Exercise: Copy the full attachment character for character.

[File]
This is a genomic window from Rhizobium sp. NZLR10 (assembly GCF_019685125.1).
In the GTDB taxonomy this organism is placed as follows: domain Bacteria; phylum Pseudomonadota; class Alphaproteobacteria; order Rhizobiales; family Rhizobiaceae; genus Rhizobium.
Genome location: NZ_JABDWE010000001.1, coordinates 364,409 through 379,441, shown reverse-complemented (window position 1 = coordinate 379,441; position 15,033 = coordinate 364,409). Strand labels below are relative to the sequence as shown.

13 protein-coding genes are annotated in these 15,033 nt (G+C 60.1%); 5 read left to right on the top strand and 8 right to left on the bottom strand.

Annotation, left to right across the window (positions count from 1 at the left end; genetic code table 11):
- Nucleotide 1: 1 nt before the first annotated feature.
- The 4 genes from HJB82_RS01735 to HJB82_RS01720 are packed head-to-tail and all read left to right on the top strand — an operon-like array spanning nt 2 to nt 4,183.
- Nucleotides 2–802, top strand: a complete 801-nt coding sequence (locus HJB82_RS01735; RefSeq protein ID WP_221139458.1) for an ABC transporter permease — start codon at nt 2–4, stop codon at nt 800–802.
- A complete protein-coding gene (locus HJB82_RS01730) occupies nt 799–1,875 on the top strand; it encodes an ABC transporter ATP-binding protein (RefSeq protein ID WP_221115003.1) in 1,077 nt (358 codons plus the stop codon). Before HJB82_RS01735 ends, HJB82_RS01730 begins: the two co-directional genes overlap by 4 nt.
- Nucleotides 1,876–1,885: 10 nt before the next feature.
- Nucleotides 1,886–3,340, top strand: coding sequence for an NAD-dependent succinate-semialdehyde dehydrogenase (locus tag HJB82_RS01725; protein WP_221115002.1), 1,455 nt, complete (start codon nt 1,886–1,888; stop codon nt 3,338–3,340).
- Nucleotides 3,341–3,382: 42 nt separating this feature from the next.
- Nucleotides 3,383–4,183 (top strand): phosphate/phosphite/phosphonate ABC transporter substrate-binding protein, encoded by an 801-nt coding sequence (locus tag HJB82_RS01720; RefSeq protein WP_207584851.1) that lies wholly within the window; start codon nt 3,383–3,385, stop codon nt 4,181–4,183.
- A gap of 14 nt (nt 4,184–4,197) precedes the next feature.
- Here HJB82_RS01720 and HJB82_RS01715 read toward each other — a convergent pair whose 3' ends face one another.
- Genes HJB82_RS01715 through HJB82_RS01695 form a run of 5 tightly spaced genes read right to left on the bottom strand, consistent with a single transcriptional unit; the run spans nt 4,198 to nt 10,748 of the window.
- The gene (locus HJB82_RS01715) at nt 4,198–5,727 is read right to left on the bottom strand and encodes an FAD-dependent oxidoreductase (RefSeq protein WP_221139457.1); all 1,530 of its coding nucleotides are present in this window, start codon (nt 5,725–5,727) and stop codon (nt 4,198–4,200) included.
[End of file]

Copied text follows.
This is a genomic window from Rhizobium sp. NZLR10 (assembly GCF_019685125.1).
In the GTDB taxonomy this organism is placed as follows: domain Bacteria; phylum Pseudomonadota; class Alphaproteobacteria; order Rhizobiales; family Rhizobiaceae; genus Rhizobium.
Genome location: NZ_JABDWE010000001.1, coordinates 364,409 through 379,441, shown reverse-complemented (window position 1 = coordinate 379,441; position 15,033 = coordinate 364,409). Strand labels below are relative to the sequence as shown.

13 protein-coding genes are annotated in these 15,033 nt (G+C 60.1%); 5 read left to right on the top strand and 8 right to left on the bottom strand.

Annotation, left to right across the window (positions count from 1 at the left end; genetic code table 11):
- Nucleotide 1: 1 nt before the first annotated feature.
- The 4 genes from HJB82_RS01735 to HJB82_RS01720 are packed head-to-tail and all read left to right on the top strand — an operon-like array spanning nt 2 to nt 4,183.
- Nucleotides 2–802, top strand: a complete 801-nt coding sequence (locus HJB82_RS01735; RefSeq protein ID WP_221139458.1) for an ABC transporter permease — start codon at nt 2–4, stop codon at nt 800–802.
- A complete protein-coding gene (locus HJB82_RS01730) occupies nt 799–1,875 on the top strand; it encodes an ABC transporter ATP-binding protein (RefSeq protein ID WP_221115003.1) in 1,077 nt (358 codons plus the stop codon). Before HJB82_RS01735 ends, HJB82_RS01730 begins: the two co-directional genes overlap by 4 nt.
- Nucleotides 1,876–1,885: 10 nt before the next feature.
- Nucleotides 1,886–3,340, top strand: coding sequence for an NAD-dependent succinate-semialdehyde dehydrogenase (locus tag HJB82_RS01725; protein WP_221115002.1), 1,455 nt, complete (start codon nt 1,886–1,888; stop codon nt 3,338–3,340).
- Nucleotides 3,341–3,382: 42 nt separating this feature from the next.
- Nucleotides 3,383–4,183 (top strand): phosphate/phosphite/phosphonate ABC transporter substrate-binding protein, encoded by an 801-nt coding sequence (locus tag HJB82_RS01720; RefSeq protein WP_207584851.1) that lies wholly within the window; start codon nt 3,383–3,385, stop codon nt 4,181–4,183.
- A gap of 14 nt (nt 4,184–4,197) precedes the next feature.
- Here HJB82_RS01720 and HJB82_RS01715 read toward each other — a convergent pair whose 3' ends face one another.
- Genes HJB82_RS01715 through HJB82_RS01695 form a run of 5 tightly spaced genes read right to left on the bottom strand, consistent with a single transcriptional unit; the run spans nt 4,198 to nt 10,748 of the window.
- The gene (locus HJB82_RS01715) at nt 4,198–5,727 is read right to left on the bottom strand and encodes an FAD-dependent oxidoreductase (RefSeq protein WP_221139457.1); all 1,530 of its coding nucleotides are present in this window, start codon (nt 5,725–5,727) and stop codon (nt 4,198–4,200) included.